Author: Gary A. Braunbeck
An abused young child has strange powers over death and destiny, and his wanderings will put him in contact with a woman about to undergo the biggest change of her life. Their meeting will be brief, but the impact will last forever.
Lucy is a loving mother, her life devoted to Sarah. That is, until Sarah goes missing at the fair, her bloody doll all that remains. That’s when everything changes for Lucy, when she starts to read the news, starts to see all the holes in society that an innocent child can fall through, starts to think about taking justice into her own hands.
Ronnie is a benevolent serial killer, an abused child grown into a man with a mission, but the revelation of one critical mistake is about to transform him forever. With the sounds of dead children chattering in his ears, he takes on a new and menacing life force. One that is unstoppable, merciless, and under the power of Lucy.
Mr. Hands is a twisted horror story with a soul; it’s not all about gore and fright, although there is some of that, but it’s more interested in the idea of vigilante justice taken to the extreme. Through Lucy’s and Ronnie’s eyes we are introduced to a subterranean world, which fortunately isn’t described too in-depth, just enough that we get the point. Sadly, it’s a real world. One where children are abused and die, either from neglect or deliberate adult actions. This is a reality that we all know exists, one we try not to think about too often. Except, Ronnie and Sarah can think of absolutely nothing else. And the police, they’re well meaning, but they can’t or won’t really stop these predators, avenge those who are dead and broken. And so, enter Mr. Hands.
With these heavy themes, Mr. Hands is an unusually oppressing story. It’s not as gory as other books out there – certainly not on an Ed Lee bandwidth or even quite to the level of Stephen King. But the real concept it forces us to think about – a world of hurt children – is devastating and the author never pulls out the whitewash. This world we try not to admit, try to think is rare or happens to someone else, is forefront and Braunbeck gives us exactly what we want – no mercy for the cowards and perverts who hurt children. But, is a world where we personally meet out vengeance really everything it’s cracked up to be? If we let this monster lose, if we rely on our own judgment, can we ever rein the terror in or does violence beget violence? With Mr. Hands, a supernatural doll/monster like entity taking on a life and quest of his own, Lucy in her righteous anger is bound to make a mistake she can never escape.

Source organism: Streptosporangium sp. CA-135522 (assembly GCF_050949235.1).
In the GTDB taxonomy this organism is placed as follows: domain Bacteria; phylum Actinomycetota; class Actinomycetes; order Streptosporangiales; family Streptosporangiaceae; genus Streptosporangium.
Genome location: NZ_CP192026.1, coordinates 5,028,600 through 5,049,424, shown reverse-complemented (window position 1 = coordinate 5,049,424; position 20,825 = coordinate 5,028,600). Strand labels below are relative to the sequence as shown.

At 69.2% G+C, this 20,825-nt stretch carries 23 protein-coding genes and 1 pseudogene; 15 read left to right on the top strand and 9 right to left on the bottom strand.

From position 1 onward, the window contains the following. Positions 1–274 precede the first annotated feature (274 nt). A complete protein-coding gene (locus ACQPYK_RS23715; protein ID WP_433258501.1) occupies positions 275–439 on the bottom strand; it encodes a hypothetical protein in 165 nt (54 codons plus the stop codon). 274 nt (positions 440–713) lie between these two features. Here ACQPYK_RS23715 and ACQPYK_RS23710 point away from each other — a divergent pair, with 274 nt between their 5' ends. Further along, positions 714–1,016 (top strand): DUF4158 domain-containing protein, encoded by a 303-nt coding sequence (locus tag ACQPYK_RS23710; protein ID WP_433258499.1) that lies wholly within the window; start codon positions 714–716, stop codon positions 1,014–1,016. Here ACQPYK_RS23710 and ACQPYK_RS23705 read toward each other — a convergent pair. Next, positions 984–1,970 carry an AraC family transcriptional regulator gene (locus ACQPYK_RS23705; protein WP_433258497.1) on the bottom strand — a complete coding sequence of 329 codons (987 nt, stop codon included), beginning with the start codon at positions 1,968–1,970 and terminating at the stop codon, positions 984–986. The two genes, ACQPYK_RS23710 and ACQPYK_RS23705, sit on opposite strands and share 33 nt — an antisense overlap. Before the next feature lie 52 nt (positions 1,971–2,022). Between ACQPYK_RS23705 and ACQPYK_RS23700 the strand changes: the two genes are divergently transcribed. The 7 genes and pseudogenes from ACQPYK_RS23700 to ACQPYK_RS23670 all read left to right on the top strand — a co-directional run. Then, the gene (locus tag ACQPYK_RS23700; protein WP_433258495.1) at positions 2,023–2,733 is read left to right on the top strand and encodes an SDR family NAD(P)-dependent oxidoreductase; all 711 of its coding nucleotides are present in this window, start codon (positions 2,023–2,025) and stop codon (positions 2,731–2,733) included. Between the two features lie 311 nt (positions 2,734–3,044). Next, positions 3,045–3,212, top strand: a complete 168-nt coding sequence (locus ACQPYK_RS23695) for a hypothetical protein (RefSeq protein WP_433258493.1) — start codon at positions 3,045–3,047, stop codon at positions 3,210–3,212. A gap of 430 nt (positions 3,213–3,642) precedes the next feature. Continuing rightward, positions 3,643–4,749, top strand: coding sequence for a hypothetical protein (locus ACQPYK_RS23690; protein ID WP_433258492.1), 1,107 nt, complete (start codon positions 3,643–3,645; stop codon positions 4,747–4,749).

The tale of Mr. Hands is well nested, almost folkloric (in a modern way). It begins with a weary traveler at a strange tavern, one where, Stephen King-like, these customers have seen some shit and are open to believing just about anything. From here we branch out into the people who will affect our tale: the well-meaning serial killer, the vindictive mother, the entity of Mr. Hands and his accidental creator. Like nesting dolls, each story comes from the story before it, and by the time the big-bad crashes through the forest, we’ve developed an understanding and a connection to this morally ambiguous world and the broken, often harsh, sometimes sacrilegious people who are stuck in it.
This tale within a tale has the obvious moral (beyond the be-careful-what-you-wish-for) about snappy judgment and “not knowing the whole story,” and once the foundation is laid, the terrorizing begins. Everything is dark, brutal, but well articulated and compelling, although some of the things Lucy says about God (and what she nicknames Him) are so heinous that even in her pain we pull back from her – which is a prelude to just how far she’s going to go into the festering anger of her own soul.
The ending, however, as we go back to the bar, no longer seeing out of the eyes of the haunted stranger, ruins some of the mystique. When you have a story with multiple layers of human intervention and supernatural scary stuff, it’s hard to put a nice little bow on it, and the conclusion gets too weird, too inexplicable (aka the mountain). The final reality of Mr. Hands is hard to decipher, as is its meaning, and this, combined with some of Lucy’s sacrilege, take the book out of the “perfect” realm and into the “very, very good” side of storytelling. Also – this is DARK because of the focus on child abuse and is therefore a novel that you’ll need a little rest time from before starting on the next horror story in your TBR pile.
– Frances Carden
Follow my reviews on Twitter at: https://twitter.com/xombie_mistress
Follow my reviews on Facebook at: https://www.facebook.com/FrancesReviews